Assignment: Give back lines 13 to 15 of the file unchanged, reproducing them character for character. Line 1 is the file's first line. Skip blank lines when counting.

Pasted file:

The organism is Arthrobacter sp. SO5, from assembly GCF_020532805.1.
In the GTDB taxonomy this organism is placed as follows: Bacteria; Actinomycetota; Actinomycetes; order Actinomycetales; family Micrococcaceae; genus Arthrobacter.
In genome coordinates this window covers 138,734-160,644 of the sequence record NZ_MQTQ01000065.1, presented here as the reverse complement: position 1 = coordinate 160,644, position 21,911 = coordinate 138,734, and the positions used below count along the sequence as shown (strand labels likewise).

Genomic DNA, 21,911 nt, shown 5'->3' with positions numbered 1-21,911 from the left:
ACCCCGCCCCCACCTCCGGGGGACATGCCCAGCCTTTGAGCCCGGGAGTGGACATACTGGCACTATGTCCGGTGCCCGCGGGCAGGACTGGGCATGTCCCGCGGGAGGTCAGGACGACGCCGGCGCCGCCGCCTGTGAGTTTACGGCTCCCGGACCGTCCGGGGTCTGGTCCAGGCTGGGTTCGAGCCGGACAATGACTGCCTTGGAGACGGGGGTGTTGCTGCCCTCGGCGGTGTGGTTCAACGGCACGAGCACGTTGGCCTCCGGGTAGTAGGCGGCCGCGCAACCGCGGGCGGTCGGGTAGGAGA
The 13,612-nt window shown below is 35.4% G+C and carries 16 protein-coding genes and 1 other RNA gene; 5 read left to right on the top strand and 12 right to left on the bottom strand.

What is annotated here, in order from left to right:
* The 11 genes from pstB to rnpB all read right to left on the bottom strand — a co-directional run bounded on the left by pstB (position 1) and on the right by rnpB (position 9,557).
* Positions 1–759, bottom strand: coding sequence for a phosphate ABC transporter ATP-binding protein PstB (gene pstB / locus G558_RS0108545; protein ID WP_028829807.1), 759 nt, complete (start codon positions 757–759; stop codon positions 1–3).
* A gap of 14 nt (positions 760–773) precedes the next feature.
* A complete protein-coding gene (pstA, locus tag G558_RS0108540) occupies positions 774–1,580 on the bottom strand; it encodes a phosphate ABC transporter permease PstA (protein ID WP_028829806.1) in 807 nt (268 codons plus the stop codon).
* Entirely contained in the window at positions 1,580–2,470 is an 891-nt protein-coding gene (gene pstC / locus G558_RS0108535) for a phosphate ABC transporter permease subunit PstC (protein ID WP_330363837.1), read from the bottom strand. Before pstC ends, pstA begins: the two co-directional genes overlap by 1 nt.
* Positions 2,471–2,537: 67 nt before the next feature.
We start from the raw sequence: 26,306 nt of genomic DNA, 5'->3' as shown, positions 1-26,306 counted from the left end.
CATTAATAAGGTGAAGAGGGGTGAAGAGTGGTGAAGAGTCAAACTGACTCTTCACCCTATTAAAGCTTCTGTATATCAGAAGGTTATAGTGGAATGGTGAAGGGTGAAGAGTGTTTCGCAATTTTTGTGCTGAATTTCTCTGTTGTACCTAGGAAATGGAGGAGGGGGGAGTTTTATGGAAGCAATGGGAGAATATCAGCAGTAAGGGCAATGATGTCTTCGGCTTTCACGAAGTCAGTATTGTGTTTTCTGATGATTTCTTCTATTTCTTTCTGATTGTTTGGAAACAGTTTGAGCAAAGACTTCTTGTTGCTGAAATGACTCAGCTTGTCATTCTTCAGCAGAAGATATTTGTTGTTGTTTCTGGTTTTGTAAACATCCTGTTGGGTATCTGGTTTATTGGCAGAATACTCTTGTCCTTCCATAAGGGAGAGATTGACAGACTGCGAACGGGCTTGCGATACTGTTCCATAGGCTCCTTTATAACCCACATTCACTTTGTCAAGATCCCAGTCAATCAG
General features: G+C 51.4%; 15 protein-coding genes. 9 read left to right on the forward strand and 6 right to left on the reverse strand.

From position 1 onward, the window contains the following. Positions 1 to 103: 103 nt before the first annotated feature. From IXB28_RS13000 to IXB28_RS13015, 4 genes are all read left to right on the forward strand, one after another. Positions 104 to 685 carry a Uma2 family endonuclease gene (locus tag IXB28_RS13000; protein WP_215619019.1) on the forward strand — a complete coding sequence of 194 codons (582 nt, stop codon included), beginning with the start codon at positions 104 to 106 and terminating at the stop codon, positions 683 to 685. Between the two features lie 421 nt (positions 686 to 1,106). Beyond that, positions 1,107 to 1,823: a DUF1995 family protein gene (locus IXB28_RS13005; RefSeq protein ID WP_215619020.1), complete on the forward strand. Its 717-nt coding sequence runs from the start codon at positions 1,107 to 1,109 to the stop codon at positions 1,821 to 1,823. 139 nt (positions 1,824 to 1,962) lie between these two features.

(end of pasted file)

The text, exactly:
* Positions 2,471–2,537: 67 nt before the next feature.
We start from the raw sequence: 26,306 nt of genomic DNA, 5'->3' as shown, positions 1-26,306 counted from the left end.
CATTAATAAGGTGAAGAGGGGTGAAGAGTGGTGAAGAGTCAAACTGACTCTTCACCCTATTAAAGCTTCTGTATATCAGAAGGTTATAGTGGAATGGTGAAGGGTGAAGAGTGTTTCGCAATTTTTGTGCTGAATTTCTCTGTTGTACCTAGGAAATGGAGGAGGGGGGAGTTTTATGGAAGCAATGGGAGAATATCAGCAGTAAGGGCAATGATGTCTTCGGCTTTCACGAAGTCAGTATTGTGTTTTCTGATGATTTCTTCTATTTCTTTCTGATTGTTTGGAAACAGTTTGAGCAAAGACTTCTTGTTGCTGAAATGACTCAGCTTGTCATTCTTCAGCAGAAGATATTTGTTGTTGTTTCTGGTTTTGTAAACATCCTGTTGGGTATCTGGTTTATTGGCAGAATACTCTTGTCCTTCCATAAGGGAGAGATTGACAGACTGCGAACGGGCTTGCGATACTGTTCCATAGGCTCCTTTATAACCCACATTCACTTTGTCAAGATCCCAGTCAATCAG